Fake Photo Scams Largely Ineffective but Illustrate Need for Cold Storage

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With reported instances of the latest ploy for hackers to access user funds, photo scamming is further proof that cryptocurrency cold storage is by far the safest way to keep digital assets secure.

Doctored images are now for sale on dark web forums according to research by Hold Security and warnings from Bank Info Security, and can be purchased for as little as USD 50. A recent example published by the latter showed an anonymous individual holding up a passport and note showing the words “Reset 2FA” along with the date.

Hold Security, LLC is an information security company helping businesses of all sizes to stay secure. Its Chief Information Security Officer, Alex Holden, says that some exchanges’ security is far too lax, not requiring photographic ID at initial registration. He commented:

“Some companies have no ability to assert what their client looks like… It’s not like hackers publish success rates,…But because we know that [hackers who] we are monitoring are actually making money off of it.”

Most larger exchanges have far better security, which makes the success rate of such hacks uncommon, limited to smaller exchanges without rigid security procedures. Most exchanges require new clients to verify their identity with a passport or drivers license before trading on the platform, although with exchanges unwilling to talk about photo scamming events, it could be that even the larger exchanges have seen attempted security breaches through this method.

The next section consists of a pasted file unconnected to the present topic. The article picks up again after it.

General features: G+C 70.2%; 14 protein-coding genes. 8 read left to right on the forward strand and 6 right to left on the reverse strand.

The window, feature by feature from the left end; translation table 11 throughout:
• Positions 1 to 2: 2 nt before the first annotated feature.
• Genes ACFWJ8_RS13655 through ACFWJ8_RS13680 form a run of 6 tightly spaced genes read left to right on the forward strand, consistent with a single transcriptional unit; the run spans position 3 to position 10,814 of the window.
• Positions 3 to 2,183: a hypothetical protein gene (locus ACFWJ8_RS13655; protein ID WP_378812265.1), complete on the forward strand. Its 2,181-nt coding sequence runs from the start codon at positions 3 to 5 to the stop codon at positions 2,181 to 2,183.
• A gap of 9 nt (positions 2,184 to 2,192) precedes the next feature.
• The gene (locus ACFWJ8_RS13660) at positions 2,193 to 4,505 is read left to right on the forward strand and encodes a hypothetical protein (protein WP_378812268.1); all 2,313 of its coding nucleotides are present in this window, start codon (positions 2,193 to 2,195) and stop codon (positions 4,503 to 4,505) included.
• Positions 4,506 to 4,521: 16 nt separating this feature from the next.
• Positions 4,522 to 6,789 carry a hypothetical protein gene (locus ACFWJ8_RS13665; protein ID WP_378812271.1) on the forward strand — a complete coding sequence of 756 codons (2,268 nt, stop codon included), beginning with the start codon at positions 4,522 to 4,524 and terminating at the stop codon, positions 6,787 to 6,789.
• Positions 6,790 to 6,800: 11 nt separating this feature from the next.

Hold Security has reported that the dark web is awash with some 10,000 doctored photos which are used as fake verification purposes. The idea is to convince the exchange that a request to reset the often-mandatory two-factor authentication security process required to gain access to accounts is a legitimate one and is coming from the owner of the account. Cryptocurrency exchange giant Binance admitted that they had seen some attempts to breach their security in this way, commenting:

“Unfortunately, we’re no stranger to these types of malicious attempts to gain access… Given the measures we currently have in place, I don’t believe this threat is something for Binance to be particularly worried about at the present time.”


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